recent decision out of the Federal Court has confirmed the
federal Pest Management Regulatory Agency's ("PMRA")
duty to conduct special reviews. More specifically, the PMRA must
conduct special reviews of any pest control product containing a
special ingredient banned for environmental or human health reasons
in another member country of the Organisation for Economic
Co-operation and Development ("OECD").
Subsection 17(2) of the Pest Control Products Act
("PCPA") provides that
Without limiting the generality of subsection (1), when a member
country of the Organisation for Economic Co-operation and
Development prohibits all uses of an active ingredient for health
or environmental reasons, the Minister shall initiate a special
review of registered pest control products containing that active
Special reviews are a mechanism within the PCPA that are
designed to, depending on the circumstance, alternately empower or
require the PMRA to review its registration of products it has
approved for the Canadian market. Importantly, special reviews
provide the opportunity for the public to weigh in on the
PMRA's registration decisions.
The lawsuit was launched by two environment groups, David
Suzuki Foundation and Equiterre (the "Applicants"), back
in August of 2013 (note: we appeared, with co-counsel, on behalf of
the Applicants at the hearing in federal court earlier this year).
At the time, despite the clear wording of s 17(2), the PMRA was
refusing to perform special reviews, or was significantly delaying
initiation of special reviews, pertaining to products containing a
number of active ingredients that had been banned in OECD
countries—mostly the European Union, Switzerland, and
Norway—for human health and/or environmental reasons.
The PMRA relented after the litigation against it had been
commenced, and eventually
announced the initiation of special reviews of products
containing 23 of the active ingredients that were the focus of the
However, when the PMRA purported to reverse one of its special
review decisions—specifically, its decision to conduct
special reviews of products containing the fungicide
difenoconazole—the Applicants brought the matter before the
The PMRA argued that difenoconazole had not, in fact, been
banned for all uses in an OECD country. Although Norway had banned
the use of difenoconazole, it permitted the importation of seeds
treated with it for certain restricted purposes. The Applicants
argued that the evidence established difenoconazole had been banned
in Norway and that the PMRA was prohibited from reversing its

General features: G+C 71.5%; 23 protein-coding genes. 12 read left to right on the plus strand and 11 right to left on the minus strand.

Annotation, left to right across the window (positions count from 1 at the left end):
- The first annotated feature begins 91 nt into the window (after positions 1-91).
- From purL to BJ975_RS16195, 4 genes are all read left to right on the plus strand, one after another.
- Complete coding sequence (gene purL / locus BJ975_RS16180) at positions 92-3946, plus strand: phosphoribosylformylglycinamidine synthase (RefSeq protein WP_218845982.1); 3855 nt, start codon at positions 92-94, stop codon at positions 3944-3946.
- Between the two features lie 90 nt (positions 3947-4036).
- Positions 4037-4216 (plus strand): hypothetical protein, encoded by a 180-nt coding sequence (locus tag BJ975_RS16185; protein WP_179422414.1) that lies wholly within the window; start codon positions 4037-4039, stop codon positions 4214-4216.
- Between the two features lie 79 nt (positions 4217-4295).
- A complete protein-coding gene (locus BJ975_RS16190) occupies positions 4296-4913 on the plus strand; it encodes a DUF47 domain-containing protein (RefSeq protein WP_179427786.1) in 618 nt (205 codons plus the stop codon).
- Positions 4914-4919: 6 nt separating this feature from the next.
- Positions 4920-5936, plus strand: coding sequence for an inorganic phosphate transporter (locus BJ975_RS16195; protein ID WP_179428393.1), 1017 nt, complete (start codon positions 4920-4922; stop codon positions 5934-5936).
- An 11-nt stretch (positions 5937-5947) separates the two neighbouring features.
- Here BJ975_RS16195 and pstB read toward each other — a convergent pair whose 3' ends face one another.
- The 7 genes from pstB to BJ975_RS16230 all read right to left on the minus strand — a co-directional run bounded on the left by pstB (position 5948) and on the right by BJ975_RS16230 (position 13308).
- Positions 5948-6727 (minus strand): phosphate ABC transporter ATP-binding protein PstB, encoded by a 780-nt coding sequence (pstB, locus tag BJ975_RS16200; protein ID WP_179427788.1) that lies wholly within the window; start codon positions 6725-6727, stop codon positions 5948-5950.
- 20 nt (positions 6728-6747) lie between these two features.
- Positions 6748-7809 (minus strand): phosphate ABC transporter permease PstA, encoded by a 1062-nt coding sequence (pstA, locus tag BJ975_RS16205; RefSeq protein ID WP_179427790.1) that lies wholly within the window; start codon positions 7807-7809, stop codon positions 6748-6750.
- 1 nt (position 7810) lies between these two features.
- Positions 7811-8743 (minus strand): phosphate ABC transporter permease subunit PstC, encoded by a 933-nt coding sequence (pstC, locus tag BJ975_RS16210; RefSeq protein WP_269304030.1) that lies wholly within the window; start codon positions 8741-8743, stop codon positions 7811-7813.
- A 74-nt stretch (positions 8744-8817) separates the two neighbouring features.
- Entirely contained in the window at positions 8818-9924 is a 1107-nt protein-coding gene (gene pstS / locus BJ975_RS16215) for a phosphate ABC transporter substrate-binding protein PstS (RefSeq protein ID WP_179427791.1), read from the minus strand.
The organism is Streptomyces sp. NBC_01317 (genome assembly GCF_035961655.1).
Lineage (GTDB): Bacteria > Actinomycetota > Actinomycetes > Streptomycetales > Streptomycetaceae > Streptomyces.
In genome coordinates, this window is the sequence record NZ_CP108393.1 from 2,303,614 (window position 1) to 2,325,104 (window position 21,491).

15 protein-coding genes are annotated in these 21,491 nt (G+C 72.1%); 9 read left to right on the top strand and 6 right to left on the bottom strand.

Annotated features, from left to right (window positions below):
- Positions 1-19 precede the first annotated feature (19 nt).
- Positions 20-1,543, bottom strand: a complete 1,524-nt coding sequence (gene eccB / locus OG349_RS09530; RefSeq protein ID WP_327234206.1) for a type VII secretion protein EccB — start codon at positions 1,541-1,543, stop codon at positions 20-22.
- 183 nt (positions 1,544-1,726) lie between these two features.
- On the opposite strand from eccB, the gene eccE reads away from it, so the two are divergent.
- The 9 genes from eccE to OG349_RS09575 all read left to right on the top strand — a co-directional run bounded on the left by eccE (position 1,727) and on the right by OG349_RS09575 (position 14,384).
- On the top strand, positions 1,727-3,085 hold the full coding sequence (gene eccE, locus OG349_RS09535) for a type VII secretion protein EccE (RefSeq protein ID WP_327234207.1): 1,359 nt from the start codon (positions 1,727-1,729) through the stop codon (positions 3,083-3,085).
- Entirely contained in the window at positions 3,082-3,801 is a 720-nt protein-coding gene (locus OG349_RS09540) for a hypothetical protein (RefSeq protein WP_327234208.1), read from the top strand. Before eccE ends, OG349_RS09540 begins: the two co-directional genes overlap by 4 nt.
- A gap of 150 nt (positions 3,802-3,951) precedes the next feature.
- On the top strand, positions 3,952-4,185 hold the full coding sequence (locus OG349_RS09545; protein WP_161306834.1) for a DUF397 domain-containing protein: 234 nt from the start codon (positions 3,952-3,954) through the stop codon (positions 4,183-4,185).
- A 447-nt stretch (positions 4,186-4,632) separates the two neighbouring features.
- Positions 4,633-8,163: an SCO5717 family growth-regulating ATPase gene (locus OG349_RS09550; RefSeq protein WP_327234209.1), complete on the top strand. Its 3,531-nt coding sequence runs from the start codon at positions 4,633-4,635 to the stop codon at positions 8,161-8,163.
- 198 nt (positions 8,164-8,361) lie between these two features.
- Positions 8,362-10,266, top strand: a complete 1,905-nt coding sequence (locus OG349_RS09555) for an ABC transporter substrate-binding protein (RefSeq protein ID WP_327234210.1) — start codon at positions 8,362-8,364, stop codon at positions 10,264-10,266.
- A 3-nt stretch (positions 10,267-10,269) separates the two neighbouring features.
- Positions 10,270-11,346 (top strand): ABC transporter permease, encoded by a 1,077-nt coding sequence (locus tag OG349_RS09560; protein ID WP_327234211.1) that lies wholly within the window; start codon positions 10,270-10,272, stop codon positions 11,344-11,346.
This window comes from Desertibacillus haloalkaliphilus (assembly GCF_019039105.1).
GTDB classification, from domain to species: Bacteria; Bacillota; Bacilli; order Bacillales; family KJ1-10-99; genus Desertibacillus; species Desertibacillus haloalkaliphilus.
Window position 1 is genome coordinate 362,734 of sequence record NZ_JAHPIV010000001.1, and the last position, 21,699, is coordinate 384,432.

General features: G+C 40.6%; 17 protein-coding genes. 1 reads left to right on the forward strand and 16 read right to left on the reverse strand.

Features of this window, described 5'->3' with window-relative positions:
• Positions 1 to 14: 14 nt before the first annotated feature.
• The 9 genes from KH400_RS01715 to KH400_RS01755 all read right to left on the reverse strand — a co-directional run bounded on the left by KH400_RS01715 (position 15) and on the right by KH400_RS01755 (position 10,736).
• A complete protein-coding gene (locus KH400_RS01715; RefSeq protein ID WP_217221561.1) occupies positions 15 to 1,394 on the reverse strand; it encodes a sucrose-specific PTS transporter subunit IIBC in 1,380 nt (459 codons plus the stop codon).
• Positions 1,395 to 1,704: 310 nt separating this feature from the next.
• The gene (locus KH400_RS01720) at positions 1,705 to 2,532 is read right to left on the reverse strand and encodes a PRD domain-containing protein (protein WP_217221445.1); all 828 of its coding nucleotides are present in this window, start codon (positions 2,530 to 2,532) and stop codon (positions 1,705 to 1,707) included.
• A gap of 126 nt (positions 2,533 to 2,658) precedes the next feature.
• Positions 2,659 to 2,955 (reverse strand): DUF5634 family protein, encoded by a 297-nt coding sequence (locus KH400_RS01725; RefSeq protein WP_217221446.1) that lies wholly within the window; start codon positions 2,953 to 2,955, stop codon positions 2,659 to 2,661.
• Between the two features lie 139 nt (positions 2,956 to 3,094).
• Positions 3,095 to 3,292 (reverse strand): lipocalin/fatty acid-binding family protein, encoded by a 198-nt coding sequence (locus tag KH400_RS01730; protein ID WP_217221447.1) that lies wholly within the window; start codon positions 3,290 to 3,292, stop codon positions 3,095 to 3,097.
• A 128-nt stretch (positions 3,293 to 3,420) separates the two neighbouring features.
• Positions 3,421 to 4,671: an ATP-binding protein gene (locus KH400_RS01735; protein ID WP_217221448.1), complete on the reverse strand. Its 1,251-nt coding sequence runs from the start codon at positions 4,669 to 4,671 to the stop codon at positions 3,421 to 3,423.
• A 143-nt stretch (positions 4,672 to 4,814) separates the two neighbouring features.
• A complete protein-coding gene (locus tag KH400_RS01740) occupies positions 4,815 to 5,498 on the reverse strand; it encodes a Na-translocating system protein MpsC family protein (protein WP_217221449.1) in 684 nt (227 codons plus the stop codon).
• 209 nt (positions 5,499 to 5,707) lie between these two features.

decision to initiate a special review by the administrative law
doctrine of functus officio.
Among additional further relief, the Applicants sought a
declaration that the PMRA had unreasonably delayed in fulfilling
its mandatory duty under s 17(2) to conduct special reviews
pertaining to several active ingredients featured in the
In its decision, the federal court agreed that the PMRA had, in
fact, violated the PCPA when it refused to conduct special reviews
of products containing a number of active ingredients.
It declined, however, to find the PMRA functus officio
in relation to its defenoconazole decision.
It also left somewhat unaddressed the issue of whether there had
been an unreasonable delay.
The PMRA has recently been making changes to how it exercises
its mandate under the PCPA in regulating pest control products.
This appears to be in response to increasing pressure to do so from
the public at large, environmental groups and, recently, the
Federal Commissioner for the Environment, who recently found that
the PMRA was
failing to fulfill key aspects of its statutory
mandate—including in relation to special reviews.
The Imperial Oil refinery pled guilty to one offence for discharging a contaminant, coker stabilizer, thermocracked gas, into the natural environment causing an adverse effect and was fined $650,000...
Ontario's Ministry of the Environment and Climate Change continues to roll out its Climate Change Action Plan with its proposed GHG guide for projects that are subject to the province's Environmental Assessment Act.
In June, 2016, Justice Faieta of the Ontario Superior Court of Justice awarded damages of $57,712.31 plus interest against legal counsel who failed to file a claim within the required limitation period.
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